Heart Center & Beijing Key Laboratory of Hypertension, Beijing Chaoyang Hospital, Capital Medical University, Beijing, China
Respiratory Department, Beijing First Hospital of Integrated Chinese and Western Medicine, Beijing, China
Cardiology Department, Beijing Liangxiang Hospital, Capital Medical University, Beijing, China
Department of Statistics, Beijing Chaoyang Hospital, Capital Medical University, Beijing, China
Department of Cardiology, Kailuan General Hospital, Hebei United University, Tangshan, China
Hypertension Center, Fuwai Hospital, State Key Laboratory of Cardiovascular Disease of China, National Center for Cardiovascular Diseases of China, Chinese Academy of Medical Sciences and Peking Union Medical College, Beijing, China
This research was supported in part by the Beijing Health System High Level Health Technology Talent Cultivation Plan—2015-3-028, Beijing Chaoyang 1351 Talent Cultiva?tion Plan—CYXX-2017-03, National Natural Science Foun?dation of China—81200194, 81770253, Beijing Municipal Natural Science Foundation—7122072, National Major Research Plan Training Program of China—91849111.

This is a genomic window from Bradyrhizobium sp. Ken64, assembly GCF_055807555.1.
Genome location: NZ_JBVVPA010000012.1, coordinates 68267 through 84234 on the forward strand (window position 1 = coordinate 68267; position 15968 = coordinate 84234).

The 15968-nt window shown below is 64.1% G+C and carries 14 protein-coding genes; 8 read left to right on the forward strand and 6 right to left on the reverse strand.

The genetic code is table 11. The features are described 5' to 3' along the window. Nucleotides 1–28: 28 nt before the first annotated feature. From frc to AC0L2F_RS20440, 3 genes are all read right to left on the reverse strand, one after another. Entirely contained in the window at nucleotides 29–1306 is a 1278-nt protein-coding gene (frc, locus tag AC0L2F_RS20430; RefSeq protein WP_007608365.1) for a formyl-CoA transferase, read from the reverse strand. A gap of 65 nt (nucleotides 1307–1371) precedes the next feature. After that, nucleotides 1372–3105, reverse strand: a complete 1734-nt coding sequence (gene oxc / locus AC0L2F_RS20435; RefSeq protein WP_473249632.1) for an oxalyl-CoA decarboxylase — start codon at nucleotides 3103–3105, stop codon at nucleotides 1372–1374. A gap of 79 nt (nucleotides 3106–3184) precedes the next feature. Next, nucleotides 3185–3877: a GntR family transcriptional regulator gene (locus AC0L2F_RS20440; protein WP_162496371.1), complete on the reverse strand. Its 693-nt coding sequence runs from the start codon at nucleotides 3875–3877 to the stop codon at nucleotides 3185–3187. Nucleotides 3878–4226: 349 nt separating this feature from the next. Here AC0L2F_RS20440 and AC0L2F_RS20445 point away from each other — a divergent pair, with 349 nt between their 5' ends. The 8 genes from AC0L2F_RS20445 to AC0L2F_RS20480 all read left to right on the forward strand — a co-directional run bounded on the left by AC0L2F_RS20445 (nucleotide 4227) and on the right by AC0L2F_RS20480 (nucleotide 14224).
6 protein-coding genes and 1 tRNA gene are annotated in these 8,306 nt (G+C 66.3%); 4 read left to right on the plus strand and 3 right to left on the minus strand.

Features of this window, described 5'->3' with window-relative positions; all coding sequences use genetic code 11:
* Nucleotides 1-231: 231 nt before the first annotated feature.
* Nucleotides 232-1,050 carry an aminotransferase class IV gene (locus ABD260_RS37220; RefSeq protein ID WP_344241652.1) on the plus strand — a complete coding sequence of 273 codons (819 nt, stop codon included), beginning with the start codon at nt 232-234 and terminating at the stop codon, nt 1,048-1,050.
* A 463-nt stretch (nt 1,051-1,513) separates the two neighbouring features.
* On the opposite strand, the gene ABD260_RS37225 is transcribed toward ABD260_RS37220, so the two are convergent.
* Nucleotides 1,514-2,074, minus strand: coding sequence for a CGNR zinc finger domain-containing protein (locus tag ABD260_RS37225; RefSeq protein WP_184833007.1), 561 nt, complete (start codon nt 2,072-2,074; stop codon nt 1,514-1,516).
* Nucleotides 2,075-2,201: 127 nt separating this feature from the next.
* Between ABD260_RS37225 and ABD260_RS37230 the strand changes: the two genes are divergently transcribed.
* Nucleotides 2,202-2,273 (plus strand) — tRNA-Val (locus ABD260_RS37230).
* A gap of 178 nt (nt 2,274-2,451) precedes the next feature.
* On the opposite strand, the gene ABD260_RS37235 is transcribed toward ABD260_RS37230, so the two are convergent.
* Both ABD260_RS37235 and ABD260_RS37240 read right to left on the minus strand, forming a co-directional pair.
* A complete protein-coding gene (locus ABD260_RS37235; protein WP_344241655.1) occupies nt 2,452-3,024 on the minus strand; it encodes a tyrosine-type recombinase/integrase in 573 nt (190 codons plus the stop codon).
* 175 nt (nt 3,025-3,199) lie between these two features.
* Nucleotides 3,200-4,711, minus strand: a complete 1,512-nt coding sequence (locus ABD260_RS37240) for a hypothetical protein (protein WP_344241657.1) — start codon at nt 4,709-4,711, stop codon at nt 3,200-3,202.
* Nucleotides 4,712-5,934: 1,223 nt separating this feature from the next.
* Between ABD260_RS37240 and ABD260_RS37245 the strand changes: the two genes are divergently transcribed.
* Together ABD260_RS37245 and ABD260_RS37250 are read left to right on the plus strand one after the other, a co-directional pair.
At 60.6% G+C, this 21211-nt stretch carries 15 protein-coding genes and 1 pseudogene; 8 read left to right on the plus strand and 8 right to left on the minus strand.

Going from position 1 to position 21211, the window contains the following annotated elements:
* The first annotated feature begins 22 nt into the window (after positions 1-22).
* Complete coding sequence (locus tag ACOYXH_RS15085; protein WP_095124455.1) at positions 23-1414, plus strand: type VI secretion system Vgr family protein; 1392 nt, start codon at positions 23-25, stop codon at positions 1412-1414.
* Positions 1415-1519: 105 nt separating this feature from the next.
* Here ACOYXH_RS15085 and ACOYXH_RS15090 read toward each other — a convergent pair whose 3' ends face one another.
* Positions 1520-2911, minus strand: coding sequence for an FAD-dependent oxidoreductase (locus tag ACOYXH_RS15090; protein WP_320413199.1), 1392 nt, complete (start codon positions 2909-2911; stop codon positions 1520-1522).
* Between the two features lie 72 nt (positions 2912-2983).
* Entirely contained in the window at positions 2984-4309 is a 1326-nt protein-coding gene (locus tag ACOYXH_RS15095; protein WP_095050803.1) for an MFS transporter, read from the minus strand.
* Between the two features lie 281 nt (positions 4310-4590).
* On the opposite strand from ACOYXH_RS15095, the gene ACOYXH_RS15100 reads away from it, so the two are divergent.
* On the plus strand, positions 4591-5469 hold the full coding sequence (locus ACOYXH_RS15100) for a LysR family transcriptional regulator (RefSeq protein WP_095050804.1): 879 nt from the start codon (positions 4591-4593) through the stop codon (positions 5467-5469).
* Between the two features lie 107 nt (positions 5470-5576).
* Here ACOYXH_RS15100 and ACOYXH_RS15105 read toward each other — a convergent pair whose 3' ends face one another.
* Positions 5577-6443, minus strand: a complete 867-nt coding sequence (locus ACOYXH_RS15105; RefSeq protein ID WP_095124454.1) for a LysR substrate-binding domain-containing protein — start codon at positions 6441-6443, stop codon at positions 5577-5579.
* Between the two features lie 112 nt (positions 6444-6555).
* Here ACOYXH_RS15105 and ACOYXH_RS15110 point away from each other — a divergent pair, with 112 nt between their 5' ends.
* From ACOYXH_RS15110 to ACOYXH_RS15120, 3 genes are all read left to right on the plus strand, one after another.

Background Although recent studies have indicated that both orthostatic hypotension and orthostatic hypertension independently predict cardiovascular events, the underlying mechanisms are still controversial. The aim of the study was to investigate the relationships between orthostatic changes and organ damage in subjects over 60 years old. Methods This is a prospective observational cohort study. One thousand nine hundred and ninety-seven subjects over 60 years old were enrolled. Participants were grouped according to whether they had a drop > 20 mmHg in systolic or > 10 mmHg in diastolic BP (orthostatic hypotension), an increase in mean orthostatic systolic blood pressure > 20 mm Hg (orthostatic hypertension), or normal changes within 3 min of orthostatism. Multiple regression modeling was used to investigate the relationship between orthostatic hypotension, orthostatic hypertension and subclinical organ damage with adjustment for confounders. Results Orthostatic hypotension and orthostatic hypertension were found in 461 (23.1%) and 189 (9.5%) participants, respec?tively. Measurement of carotid intima-media thickness (IMT), brachial-ankle pulse wave velocity (baPWV), clearance of creatinine, and microalbuminuria were associated with orthostatic hypotension; measurement of IMT and baPWV were associated with orthostatic hypertension in a cruse model. After adjustment, IMT [odds ratio (OR), 95% confidence interval (CI) per one-SD increment: 1.385, 1.052-1.823; P = 0.02], baPWV (OR: 1.627, 95% CI: 1.041-2.544; P = 0.033) and microalbuminuria (OR: 1.401, 95% CI: 1.002-1.958; P = 0.049) were still associated with orthostatic hypotension, while orthostatic hypertension was only associated with IMT (OR: 1.730, 95%CI: 1.143-2.618; P = 0.009). Conclusions Orthostatic hypotension seems to be independently correlated with increased carotid atherosclerosis, arterial stiffness and renal damage in subjects over 60 years old. Orthostatic hypertension correlates with carotid atherosclerosis only.